“The ultimate goal of farming is not the growing of crops, but the cultivation and perfection of human beings.”

Masanobu Fukuoka, The One-Straw Revolution

Protecting Garden Soil with Fall Leaf Mulch

fall leaf mulch protecting garden soil

Fall provides a great opportunity for us to collect a mulch source that is free and is an important element in building our soil.  If at all possible, the soil in a garden should never be left exposed or bare for an extended period of time.  Whether you use cover crops, straw mulch, leaf mulch, shredded newspaper, or landscape fabric (not my first choice); mulching is vital to protecting garden soil.  Our strategy to provide soil protection for late fall and winter is to collect the massive amount of fallen leaves, mulch them, and apply them directly to the garden beds.

Mulching beds with fall leaves is one of our important soil building strategies


Being a Builder of the Soil

In the past, I’ve gotten caught up on trying to increase food production and had plans to expand garden space and grow all the fruits, vegetables, and herbs I’ve read about.  I get so focused at times at expansion that I neglect the garden space that I’ve already created. Having plans for expansion is great, but I’ve learned that it has to come in small steps.  Being a steward of the soil and practicing good soil building techniques is essential to producing healthy and productive food crops for the long term.  One of the first steps one can take at being a soil builder is mulching your garden soil year around.  For us this involves collecting fall leaves, shredding them, and applying theme directly to the garden beds.  Another important technique in soil building is practicing no till gardening.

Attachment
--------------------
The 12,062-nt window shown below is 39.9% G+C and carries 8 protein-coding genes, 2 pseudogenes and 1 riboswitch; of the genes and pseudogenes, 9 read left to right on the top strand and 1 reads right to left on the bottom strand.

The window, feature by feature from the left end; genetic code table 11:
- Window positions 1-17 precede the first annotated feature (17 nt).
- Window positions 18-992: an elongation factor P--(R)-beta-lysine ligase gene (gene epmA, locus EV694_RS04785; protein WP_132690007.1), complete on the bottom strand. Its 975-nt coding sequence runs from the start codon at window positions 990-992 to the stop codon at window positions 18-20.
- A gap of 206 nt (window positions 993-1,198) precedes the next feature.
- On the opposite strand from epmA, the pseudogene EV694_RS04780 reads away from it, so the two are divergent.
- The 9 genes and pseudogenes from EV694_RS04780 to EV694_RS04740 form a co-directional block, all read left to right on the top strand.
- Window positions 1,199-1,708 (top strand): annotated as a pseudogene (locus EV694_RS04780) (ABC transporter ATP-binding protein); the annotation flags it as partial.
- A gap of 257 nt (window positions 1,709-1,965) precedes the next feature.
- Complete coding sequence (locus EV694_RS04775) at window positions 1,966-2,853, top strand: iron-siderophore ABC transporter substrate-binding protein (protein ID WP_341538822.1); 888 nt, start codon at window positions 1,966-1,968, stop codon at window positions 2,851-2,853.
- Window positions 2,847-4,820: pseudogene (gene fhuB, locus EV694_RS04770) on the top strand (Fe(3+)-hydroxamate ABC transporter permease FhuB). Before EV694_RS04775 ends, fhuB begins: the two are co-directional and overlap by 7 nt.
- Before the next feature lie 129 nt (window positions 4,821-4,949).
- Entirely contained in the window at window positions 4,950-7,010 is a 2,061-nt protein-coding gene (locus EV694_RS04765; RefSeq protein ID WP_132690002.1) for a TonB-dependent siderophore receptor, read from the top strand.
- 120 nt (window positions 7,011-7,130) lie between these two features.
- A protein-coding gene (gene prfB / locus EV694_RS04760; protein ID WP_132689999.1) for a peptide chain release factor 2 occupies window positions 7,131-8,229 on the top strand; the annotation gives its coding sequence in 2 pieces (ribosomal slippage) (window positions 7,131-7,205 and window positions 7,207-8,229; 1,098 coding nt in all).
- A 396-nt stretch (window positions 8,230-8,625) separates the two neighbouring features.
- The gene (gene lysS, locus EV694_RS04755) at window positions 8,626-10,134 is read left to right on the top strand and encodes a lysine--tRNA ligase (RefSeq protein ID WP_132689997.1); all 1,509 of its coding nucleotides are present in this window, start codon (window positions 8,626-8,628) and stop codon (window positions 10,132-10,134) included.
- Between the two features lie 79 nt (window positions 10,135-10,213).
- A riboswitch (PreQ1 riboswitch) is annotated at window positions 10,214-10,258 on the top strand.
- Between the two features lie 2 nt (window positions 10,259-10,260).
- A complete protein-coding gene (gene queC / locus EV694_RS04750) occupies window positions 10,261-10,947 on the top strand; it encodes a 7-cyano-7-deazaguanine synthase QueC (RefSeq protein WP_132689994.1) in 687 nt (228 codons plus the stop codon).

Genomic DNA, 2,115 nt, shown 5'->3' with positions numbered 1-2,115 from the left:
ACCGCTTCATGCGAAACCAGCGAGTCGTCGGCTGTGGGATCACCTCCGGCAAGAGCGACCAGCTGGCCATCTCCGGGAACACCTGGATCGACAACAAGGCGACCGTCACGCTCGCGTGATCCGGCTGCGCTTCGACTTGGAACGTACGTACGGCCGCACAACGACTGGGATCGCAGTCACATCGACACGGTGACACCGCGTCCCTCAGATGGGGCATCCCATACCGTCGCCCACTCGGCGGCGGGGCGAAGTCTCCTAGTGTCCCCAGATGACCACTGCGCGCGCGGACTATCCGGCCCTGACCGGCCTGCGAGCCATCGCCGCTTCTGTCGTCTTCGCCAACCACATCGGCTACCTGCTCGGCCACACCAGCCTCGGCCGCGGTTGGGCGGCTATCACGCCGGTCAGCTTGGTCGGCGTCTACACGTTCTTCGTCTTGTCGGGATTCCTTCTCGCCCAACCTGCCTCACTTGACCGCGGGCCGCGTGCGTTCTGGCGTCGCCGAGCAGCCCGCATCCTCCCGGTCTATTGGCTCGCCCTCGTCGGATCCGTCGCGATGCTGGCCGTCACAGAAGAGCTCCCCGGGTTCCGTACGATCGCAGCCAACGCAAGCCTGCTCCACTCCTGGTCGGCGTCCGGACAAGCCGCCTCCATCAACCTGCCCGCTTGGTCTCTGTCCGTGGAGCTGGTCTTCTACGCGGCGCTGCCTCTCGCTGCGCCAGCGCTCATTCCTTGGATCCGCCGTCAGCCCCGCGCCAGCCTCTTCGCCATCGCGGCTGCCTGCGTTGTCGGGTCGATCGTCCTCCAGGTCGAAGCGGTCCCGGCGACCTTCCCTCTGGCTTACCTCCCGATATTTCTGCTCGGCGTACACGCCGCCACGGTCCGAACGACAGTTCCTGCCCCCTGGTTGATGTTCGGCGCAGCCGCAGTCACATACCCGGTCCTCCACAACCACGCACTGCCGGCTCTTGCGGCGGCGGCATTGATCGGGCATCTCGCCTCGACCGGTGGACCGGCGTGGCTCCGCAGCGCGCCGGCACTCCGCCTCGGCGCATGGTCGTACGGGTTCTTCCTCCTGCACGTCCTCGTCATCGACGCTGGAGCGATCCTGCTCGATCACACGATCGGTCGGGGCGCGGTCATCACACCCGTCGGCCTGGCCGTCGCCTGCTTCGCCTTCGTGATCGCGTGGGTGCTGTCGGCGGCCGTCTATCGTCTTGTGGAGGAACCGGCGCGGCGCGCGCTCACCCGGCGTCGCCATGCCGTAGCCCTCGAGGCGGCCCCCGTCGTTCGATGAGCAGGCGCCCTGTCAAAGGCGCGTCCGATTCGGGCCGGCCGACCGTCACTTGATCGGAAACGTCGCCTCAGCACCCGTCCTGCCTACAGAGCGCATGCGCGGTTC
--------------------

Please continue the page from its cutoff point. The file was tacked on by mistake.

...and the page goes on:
The Importance of Protecting Garden Soil

Garden soil should never be left bare for extended periods of time.  Exposed soil becomes victim to soil erosion from rain and wind.  This leads to a loss of humus and topsoil which are vital to the productivity to your crops.  Soil erosion is a serious threat worldwide.  It is 2nd only to population growth concerning environmental problems.  I enjoy pushing my hand into my garden soil and feeling lush, rich topsoil and I think mulching the garden soil each fall with shredded leaves is a major contributor to it’s lushness.

Collecting Leaves for Fall Mulch

Once the leaves are raked into piles, we mulch them using a Black & Decker BV2500 12 amp Electric Blower/Vacuum/Mulcher.  We place the mulched leaves on the garden beds throughout the year.  Any extra leaves are placed in leaf bags and stored for mulch application in the spring.  Before mulching we also chop and drop in place the crop residue.  If available we also add straw mulch, kitchen scraps, tree twigs, tree bark, small tree branches, and shredded paper/newspaper to the beds.  Though we do have a compost bin, I like the idea of composting in place on each individual bed when it can be done.

A Complete Soil Building Strategy

I will continue to add shredded leaves to the garden bed soil in the fall to brake down over winter and incorporate into the topsoil.  As beds are planted with transplants and direct seeded in the fall I will continue to add mulch from additional bagged mulched leaves and purchased straw.  Compost from the compost bin will also be added to garden beds but as mentioned earlier, I favor composting in place to compost bins.  I will continue to use cover crops in the spring and summer, but I plan on experimenting with planting cover crops in the fall before adding the fall leaf mulch.  Though I have experimented some in the past, I plan on using more living mulches in some beds where crops like tomatoes, corn, and/or peppers will be grown.  This spring I also plan on planting the paths between beds with a living mulch of white clover.